While it is true that right-wing, and in particular sectarian, terrorism occurs far more frequently in Europe than Islamic terrorism, this is not new. The hard right has been given a free ride recently according to many commentators in Europe because there has been a US-led focus on Islamic terrorism post 9/11. The real worry is that the majority of EU governments now include right-wing xenophobic parties who, until a few years ago, would not have been considered “house-trained”, but in some cases nowadays hold the balance of power in parliaments.
In Sweden, the Sweden Democrats (whose original name Bevara Sverige Svenskt! — Keep Sweden Swedish! might have changed but not the sentiment) are still not invited to attend the Nobel Prize festivities (their views considered to be against the spirit of the prizes), and one of the leading confederations of trade unions has as policy not to cooperate with them.
And precisely how does Justin Templer (Friday, comments) arrive at the conclusion that “the hard-Right is probably more a by-product of the smothering embrace of the liberal-Left”? He has got to be kidding if he is saying that taking care of one’s fellow citizens is the problem!
Glen Frost writes: Re. “The Power Index: media maestros, Stephen Conroy at #1” (Friday, item 4). Yes, he’s the minister; yes, he’s connected, and yes, he’s a lot smarter than the Luddites that preceded him, but Paul Barry has made a mistake by awarding Senator Conroy the No.1 slot.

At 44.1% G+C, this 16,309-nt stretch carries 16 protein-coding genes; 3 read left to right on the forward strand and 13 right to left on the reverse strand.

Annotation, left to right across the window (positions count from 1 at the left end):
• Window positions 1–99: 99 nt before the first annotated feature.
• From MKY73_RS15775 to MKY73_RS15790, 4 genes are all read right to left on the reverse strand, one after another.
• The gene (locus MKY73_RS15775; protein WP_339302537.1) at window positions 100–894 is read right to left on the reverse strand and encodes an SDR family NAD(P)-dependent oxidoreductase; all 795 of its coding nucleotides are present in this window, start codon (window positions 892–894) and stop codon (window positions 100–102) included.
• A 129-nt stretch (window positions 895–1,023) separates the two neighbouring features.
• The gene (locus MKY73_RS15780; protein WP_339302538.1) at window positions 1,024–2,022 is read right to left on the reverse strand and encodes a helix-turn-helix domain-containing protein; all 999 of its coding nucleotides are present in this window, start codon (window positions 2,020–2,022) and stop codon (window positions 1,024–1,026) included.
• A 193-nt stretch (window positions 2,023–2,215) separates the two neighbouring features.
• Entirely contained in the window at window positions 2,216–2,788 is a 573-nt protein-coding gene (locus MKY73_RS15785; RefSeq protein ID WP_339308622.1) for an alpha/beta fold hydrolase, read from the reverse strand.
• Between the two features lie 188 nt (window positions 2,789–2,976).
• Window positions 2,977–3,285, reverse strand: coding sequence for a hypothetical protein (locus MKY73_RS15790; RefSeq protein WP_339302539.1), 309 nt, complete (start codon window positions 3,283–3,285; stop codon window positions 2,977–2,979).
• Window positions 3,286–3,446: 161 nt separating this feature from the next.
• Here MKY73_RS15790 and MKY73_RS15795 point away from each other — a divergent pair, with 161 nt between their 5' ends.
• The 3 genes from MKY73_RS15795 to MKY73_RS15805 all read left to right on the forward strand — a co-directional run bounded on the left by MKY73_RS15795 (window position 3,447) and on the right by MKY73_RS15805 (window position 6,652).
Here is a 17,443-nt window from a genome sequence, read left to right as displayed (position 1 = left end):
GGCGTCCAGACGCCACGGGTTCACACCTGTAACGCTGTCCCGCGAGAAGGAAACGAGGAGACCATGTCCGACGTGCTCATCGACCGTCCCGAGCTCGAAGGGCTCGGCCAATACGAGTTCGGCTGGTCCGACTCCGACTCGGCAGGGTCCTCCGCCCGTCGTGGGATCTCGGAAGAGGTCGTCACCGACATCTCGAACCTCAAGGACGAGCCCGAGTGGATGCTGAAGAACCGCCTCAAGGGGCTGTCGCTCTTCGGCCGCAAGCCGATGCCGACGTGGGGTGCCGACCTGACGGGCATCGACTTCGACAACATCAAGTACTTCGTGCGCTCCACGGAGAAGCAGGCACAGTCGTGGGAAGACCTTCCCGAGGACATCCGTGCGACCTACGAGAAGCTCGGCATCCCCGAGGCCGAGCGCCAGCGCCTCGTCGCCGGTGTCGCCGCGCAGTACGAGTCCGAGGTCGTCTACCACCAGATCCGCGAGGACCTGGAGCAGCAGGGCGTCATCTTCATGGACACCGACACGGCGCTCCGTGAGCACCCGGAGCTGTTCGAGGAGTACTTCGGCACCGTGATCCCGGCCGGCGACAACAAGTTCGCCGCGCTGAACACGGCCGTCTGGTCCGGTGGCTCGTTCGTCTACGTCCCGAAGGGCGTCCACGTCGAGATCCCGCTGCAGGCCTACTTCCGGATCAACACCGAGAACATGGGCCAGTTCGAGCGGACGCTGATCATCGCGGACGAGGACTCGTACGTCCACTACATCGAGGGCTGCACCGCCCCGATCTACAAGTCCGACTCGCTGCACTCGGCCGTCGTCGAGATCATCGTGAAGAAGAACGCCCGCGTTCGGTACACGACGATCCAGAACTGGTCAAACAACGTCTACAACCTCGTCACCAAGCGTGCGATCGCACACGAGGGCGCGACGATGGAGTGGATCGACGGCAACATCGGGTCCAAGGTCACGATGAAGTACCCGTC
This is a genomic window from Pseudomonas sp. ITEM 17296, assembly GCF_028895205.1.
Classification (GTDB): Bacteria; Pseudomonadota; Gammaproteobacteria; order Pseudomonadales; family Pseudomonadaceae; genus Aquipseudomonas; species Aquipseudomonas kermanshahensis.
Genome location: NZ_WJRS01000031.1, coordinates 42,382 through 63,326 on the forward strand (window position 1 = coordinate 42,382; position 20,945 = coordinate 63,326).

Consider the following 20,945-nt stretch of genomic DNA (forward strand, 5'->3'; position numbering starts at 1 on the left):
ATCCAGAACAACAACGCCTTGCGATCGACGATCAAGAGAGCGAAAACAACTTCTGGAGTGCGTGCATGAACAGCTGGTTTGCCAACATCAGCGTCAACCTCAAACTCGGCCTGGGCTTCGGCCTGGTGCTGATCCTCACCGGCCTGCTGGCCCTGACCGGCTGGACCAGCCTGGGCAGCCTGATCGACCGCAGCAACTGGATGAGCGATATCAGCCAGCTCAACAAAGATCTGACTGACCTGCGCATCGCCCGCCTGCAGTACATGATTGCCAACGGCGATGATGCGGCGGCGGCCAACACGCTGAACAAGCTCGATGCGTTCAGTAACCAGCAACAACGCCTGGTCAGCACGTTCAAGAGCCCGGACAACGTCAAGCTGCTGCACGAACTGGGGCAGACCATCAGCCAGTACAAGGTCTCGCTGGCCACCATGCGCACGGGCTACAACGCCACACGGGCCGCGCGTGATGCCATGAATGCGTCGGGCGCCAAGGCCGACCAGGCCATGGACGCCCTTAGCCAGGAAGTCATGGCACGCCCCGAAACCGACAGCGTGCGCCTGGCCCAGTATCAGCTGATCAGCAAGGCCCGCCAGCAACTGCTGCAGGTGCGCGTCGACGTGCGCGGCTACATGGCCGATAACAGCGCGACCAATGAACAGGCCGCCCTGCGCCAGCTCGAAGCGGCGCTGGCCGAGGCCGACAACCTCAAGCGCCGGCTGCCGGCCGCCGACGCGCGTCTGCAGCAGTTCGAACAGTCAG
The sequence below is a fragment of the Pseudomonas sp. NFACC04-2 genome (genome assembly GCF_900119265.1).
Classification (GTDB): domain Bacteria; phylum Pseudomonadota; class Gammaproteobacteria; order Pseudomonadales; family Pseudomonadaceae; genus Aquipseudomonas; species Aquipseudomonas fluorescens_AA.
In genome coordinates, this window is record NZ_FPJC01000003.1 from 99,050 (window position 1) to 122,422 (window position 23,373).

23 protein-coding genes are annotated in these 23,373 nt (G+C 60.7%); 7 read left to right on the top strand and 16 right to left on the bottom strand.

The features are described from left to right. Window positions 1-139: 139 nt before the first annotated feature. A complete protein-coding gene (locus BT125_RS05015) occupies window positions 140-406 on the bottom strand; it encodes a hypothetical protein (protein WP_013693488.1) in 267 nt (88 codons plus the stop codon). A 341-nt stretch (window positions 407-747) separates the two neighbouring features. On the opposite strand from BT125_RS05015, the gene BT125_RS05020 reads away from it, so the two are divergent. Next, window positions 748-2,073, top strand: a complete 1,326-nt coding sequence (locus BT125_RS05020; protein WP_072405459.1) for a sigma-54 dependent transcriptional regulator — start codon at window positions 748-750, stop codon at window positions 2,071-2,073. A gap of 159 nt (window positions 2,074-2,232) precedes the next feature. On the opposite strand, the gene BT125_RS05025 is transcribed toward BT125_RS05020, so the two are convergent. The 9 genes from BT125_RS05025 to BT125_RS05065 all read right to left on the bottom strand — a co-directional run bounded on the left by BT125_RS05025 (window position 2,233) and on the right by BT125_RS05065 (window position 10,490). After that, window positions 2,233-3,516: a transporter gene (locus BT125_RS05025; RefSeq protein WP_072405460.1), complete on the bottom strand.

The power belongs to the innovators and entrepreneurs who design, create and build the digital platforms; the award belongs to the technological leaders, not the people who follow in their footsteps looking to draw the road map (aka the Australian regulatory manual). Senator Conroy is being pulled along in the digital slipstream created by other people.
It’s a sad indictment on the attitudes in the Crikey bunker that prominence is given to a politician rather than an innovator, scientist or venture capitalist. Oh, wait a minute, the pollies are your key subscriber base aren’t they? OK, now I get it. The Order of the Brown Nose #1 award to Crikey!
Jack Ellis writes: Spot on John Richardson (Friday, comments) on the one year anniversary of the Christmas Island tragedy. Thank you for putting in clear concise words what (hopefully) the majority of Australians believe but are too wary of the rabid minority to say it out loud.
Is there any way we can round up the the ranting shock-jocks, put them on one of old refugee boats and send them off to Syria or some other destination where their “talents” would receive the appropriate reward.
S’il vous plait:
Vincent Burke writes: Re. “Butter not margarine, si vous plais” (Friday, item 14). Sorry to be a pedant but your headline to the healthy eating article carries the words Si vous plais, which is not actually French. For “please”, say S’il vous plait which translates literally as “if it pleases you”.
Pedants — like me — can be smart arses, but journalists and editors are supposed to get the detail right, aren’t they? If we relied on phonetics, we’d be writing pleez.